Welcome to the SATURATED COLOR WORLD of late-Meiji-era, Japanese hand-colored Salt Prints.

Many of the photos seen in this set appear have been picked up and used all over the Web. Many years ago, the HUFFINGTON POST republished quite a number of them, and they were re-Blogged in turn by others. If you see one of these somewhere else on the Web, and it's missing a link back to Flickr, please remember that the images originated here, and NOT the other way around !

Salt Prints ? Wait a minute...didn't they go out of style back in the 1860s ? Well, maybe in your neck of the woods they did, but in Japan, they experienced a revival at the end of the 19th Century extending till about 1910.

From large albumen prints to penny postcards, Salt Prints were the way to go for many commercial photographers, and in this Flickr Set, you are treated to a broad sampling of them.

Most of pics shown here were printed over 100 years ago from ca.1880s-90s full-plate negatives. They were exposed by sunlight on simple "salted paper", and hand-tinted with transparent water colors by Japanese colorists.

The process harks back to the very beginning of photography when Fox Talbot of England introduced the first commercially viable paper based photographic process to the world (but held himself and the world up with his jealously guarded patents).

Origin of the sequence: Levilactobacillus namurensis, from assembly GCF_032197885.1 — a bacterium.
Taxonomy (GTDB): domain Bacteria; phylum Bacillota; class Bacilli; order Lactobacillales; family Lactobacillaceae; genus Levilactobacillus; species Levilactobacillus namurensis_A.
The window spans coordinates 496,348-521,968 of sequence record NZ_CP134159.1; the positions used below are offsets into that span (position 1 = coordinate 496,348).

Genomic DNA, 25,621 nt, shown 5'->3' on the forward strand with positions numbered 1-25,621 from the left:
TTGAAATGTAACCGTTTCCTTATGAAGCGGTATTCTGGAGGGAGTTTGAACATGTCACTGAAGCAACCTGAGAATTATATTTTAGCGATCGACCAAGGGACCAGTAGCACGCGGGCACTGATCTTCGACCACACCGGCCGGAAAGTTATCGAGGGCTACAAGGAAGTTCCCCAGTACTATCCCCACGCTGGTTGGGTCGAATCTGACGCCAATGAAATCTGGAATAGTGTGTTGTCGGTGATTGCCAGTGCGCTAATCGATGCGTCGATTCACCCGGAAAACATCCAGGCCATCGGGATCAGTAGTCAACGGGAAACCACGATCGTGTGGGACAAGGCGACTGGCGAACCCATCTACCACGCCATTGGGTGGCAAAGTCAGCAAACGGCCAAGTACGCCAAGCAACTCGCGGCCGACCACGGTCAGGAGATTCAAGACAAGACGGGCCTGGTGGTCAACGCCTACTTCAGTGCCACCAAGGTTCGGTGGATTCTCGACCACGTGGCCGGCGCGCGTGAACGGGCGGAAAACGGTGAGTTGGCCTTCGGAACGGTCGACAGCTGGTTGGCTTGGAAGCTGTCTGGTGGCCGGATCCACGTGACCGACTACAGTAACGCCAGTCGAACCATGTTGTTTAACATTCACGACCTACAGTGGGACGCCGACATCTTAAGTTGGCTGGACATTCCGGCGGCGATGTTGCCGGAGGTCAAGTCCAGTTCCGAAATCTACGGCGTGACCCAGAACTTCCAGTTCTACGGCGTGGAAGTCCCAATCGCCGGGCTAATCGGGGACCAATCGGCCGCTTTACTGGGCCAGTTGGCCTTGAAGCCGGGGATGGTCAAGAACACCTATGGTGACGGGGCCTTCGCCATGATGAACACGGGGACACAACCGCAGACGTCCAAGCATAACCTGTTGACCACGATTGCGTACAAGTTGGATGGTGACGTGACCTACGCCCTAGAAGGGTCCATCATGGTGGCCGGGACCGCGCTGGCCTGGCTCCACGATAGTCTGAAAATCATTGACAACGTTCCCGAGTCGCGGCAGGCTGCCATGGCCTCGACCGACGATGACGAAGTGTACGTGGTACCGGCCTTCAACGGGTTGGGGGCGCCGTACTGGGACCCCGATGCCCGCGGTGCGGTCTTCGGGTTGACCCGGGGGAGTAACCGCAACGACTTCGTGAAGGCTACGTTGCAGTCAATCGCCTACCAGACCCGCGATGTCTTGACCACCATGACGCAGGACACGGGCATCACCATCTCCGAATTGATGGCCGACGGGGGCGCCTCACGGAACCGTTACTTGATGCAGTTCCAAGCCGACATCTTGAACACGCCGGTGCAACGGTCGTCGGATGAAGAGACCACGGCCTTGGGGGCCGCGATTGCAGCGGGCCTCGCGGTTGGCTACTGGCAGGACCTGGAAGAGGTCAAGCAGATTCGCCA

Although the first prints were made from waxed PAPER NEGATIVES called 'Calotypes", these "Revival Salt Prints" seen in the prints posted here were made with GLASS NEGATIVES, and sometimes called "Crystalotypes"

The print paper had no thick, smooth emulsion layer, and was developed right into the silver-sensitized fibers of the PLAIN PAPER they used. A bit of gelatin was dissolved in the salt water bath used to prepare the paper, acting as a binder of sorts that would keep the [later] sensitized silver salts in the upper, convoluted, matte surface fibers of the paper.

As the tinting was applied, it soaked immediately into the upper fibers and rough areas of the paper, living up to the literal meaning of SATURATED color. However, the small amount of gelatin in the paper prevented the dyes from soaking through to the other side. As you can see here, both the photograph and color that "saturated" [the upper parts of] the paper have remained rich and vibrant.

However, a few photographers who also went down the salt print road were not so lucky. Poor processing and underexposed images tended to have fading problems. That being said, a well done Salt Print is a beauty to behold.

[NOTE : The salt solution that was applied to the rough, "plain paper" of these Japanese images contained a small amount of gelatin --- perhaps 2 grams per liter or so, an amount mentioned in some old formulas. It would have been enough to invisibly bind and hold the salt in the upper fibers of the paper once dry, maintain the fiberous, matte texture, and not produce a glossy emulsion layer on top of the paper. This way, the print would maintain better sharpness (rather than going too deep and "fuzzy"), and applied tints would go in and around the contours of the rough, upper surface fibers, while not actually soaking through to the other side of the paper. ]
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